Equipo del componente de los ecosistemas terrestres de INOGO


Rodolfo Dirzo a,b
Eben North Broadbent b,c **
Angélica María Almeyda Zambrano b,c
Lucía Morales Barquero c,d
Sandra Lucía Almeyda Zambrano b,c
Carlos Alberto Quispe Gil b,c,e

Department of Biology, Stanford University ( http://biology.stanford.edu ) 
Stanford Woods Institute for the Environment, Stanford University ( http://woods.stanford.edu )
Spatial Ecology and Conservation (SPEC) Lab, Department of Geography, University of Alabama, Tuscaloosa ( http://speclab.ua.edu )
FONASO program, Bangor University, UK and Goettingen University, Germany ( http://fonaso.eu )
Amazon Conservation Association ( http://www.amazonconservation.org )

* Para aprender más sobre INOGO visite nuestro sitio web: http://inogo.stanford.edu
** Por favor contactarme con cualquier pregunta a: eben@ua.edu



Rodolfo Dirzo, PhD, is a senior fellow in the Stanford Woods Institute for the Environment, a Bing Professor in Environmental Science, and a Professor in the Department of Biology at Stanford University. Rodolfo Dirzo specializes in the ecology of tropical ecosystems. In particular, he studies plant-animal interactions from ecological and evolutionary perspectives. Recently, he has been focusing his work on the consequences of anthropogenic impact (deforestation, fragmentation, defaunation) on tropical ecosystems, in particular in terms of the disruption of ecological processes, such as biotic interactions. He is also interested in teaching and education on the relevance of biological conservation.

Eben North Broadbent, PhD, is an assistant professor in the Department of Geography at the University of Alabama where he co-leads the Spatial Ecology and Conservation Lab in collaboration with Angelica M. Almeyda Zambrano and is an affiliated researcher with the Woods Institute for the Environment at Stanford University. He holds a PhD in biology from Stanford University, a MS in forestry from the University of Florida, and a BA in Botany from the University of Vermont.  A recent version of his CV is available for download at: https://www.dropbox.com/s/37zfjg4eszj9aks/Broadbent_CV.pdf Please see his personal website at:  http://www.amazonico.org/eben & http://speclab.ua.edu/eben-broadbent.html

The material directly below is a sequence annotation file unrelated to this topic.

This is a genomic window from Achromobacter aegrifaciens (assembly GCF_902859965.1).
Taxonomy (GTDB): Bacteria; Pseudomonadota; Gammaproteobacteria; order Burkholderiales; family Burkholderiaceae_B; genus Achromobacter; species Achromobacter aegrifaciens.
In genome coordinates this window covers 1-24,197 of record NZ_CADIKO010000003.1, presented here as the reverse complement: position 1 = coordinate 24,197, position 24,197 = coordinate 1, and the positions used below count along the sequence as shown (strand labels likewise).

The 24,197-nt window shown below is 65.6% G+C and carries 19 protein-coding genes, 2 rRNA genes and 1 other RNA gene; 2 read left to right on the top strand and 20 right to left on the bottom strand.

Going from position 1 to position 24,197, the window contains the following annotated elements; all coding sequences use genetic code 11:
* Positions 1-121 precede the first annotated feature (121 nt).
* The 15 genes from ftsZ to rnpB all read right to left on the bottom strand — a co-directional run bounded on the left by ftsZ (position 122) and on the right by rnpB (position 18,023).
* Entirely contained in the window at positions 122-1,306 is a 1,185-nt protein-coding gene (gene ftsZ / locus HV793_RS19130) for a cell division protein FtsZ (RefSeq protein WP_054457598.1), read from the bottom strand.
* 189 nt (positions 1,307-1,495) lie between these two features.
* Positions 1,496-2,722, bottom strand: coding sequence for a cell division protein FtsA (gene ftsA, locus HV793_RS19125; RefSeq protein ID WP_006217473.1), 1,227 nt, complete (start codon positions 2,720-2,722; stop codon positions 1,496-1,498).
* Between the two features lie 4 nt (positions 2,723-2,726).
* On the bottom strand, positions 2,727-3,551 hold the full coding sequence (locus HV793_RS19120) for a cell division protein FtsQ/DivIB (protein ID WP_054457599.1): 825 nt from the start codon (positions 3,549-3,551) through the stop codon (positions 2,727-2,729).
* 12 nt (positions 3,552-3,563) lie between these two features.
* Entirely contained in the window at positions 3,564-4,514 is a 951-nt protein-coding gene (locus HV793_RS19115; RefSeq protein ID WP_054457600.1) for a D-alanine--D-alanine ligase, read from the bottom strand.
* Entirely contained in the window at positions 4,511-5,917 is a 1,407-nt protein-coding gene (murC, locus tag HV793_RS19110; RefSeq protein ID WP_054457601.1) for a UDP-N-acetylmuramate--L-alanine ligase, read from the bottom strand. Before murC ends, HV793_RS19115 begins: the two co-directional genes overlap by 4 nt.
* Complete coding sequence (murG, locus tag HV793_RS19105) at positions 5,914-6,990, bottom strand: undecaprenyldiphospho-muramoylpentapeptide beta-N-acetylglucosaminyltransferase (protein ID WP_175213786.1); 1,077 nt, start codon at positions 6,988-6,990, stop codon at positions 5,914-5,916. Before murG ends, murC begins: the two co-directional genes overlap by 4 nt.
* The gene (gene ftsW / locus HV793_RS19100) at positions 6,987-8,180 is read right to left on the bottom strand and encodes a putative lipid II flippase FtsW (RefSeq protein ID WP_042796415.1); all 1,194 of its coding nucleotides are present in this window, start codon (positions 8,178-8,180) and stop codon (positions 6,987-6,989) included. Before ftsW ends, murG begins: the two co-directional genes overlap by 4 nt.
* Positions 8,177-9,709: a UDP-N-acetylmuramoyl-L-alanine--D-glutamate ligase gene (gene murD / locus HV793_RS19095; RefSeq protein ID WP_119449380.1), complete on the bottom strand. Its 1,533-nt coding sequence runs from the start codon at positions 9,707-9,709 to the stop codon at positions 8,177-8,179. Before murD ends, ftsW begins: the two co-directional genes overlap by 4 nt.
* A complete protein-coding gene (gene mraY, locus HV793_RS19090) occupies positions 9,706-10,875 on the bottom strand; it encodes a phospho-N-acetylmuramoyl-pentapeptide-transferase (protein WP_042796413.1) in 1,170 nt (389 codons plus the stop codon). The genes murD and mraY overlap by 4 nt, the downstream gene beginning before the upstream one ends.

Angelica María Almeyda Zambrano, PhD, is an adjunct professor in the Department of Geography at the University of Alabama where she co-leads the Spatial Ecology and Conservation Lab in collaboration with Eben N. Broadbent and is an affiliated researcher with the Woods Institute for the Environment at Stanford University. She holds a PhD in anthropology from Stanford University, a MS in Latin American studies from the University of Florida, and a BS in forestry from the Universidad Nacional Agraria La Molina in Lima, Peru.  A recent version of her CV is available for download at: https://www.dropbox.com/s/x22f7nlwblkmk5o/Almeyda_CV.pdf Please see her personal website at: http://www.amazonico.org/angelica & http://speclab.ua.edu/angelica-almeyda-zambrano.html